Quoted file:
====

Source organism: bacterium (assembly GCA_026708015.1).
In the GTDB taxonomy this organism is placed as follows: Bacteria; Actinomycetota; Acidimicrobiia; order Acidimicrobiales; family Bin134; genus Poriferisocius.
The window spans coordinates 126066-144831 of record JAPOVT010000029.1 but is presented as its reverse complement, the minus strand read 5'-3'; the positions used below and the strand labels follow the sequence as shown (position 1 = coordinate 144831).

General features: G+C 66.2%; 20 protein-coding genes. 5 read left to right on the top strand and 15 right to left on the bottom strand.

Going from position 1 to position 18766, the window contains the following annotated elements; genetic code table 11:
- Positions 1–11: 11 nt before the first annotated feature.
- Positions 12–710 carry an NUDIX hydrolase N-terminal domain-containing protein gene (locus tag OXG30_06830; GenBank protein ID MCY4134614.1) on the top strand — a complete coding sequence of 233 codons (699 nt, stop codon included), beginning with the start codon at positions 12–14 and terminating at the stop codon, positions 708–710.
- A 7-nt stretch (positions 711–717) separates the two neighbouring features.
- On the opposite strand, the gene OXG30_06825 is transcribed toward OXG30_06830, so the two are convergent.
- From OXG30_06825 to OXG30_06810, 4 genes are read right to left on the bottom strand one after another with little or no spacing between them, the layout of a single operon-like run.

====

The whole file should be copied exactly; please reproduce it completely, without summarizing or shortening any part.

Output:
Source organism: bacterium (assembly GCA_026708015.1).
In the GTDB taxonomy this organism is placed as follows: Bacteria; Actinomycetota; Acidimicrobiia; order Acidimicrobiales; family Bin134; genus Poriferisocius.
The window spans coordinates 126066-144831 of record JAPOVT010000029.1 but is presented as its reverse complement, the minus strand read 5'-3'; the positions used below and the strand labels follow the sequence as shown (position 1 = coordinate 144831).

General features: G+C 66.2%; 20 protein-coding genes. 5 read left to right on the top strand and 15 right to left on the bottom strand.

Going from position 1 to position 18766, the window contains the following annotated elements; genetic code table 11:
- Positions 1–11: 11 nt before the first annotated feature.
- Positions 12–710 carry an NUDIX hydrolase N-terminal domain-containing protein gene (locus tag OXG30_06830; GenBank protein ID MCY4134614.1) on the top strand — a complete coding sequence of 233 codons (699 nt, stop codon included), beginning with the start codon at positions 12–14 and terminating at the stop codon, positions 708–710.
- A 7-nt stretch (positions 711–717) separates the two neighbouring features.
- On the opposite strand, the gene OXG30_06825 is transcribed toward OXG30_06830, so the two are convergent.
- From OXG30_06825 to OXG30_06810, 4 genes are read right to left on the bottom strand one after another with little or no spacing between them, the layout of a single operon-like run.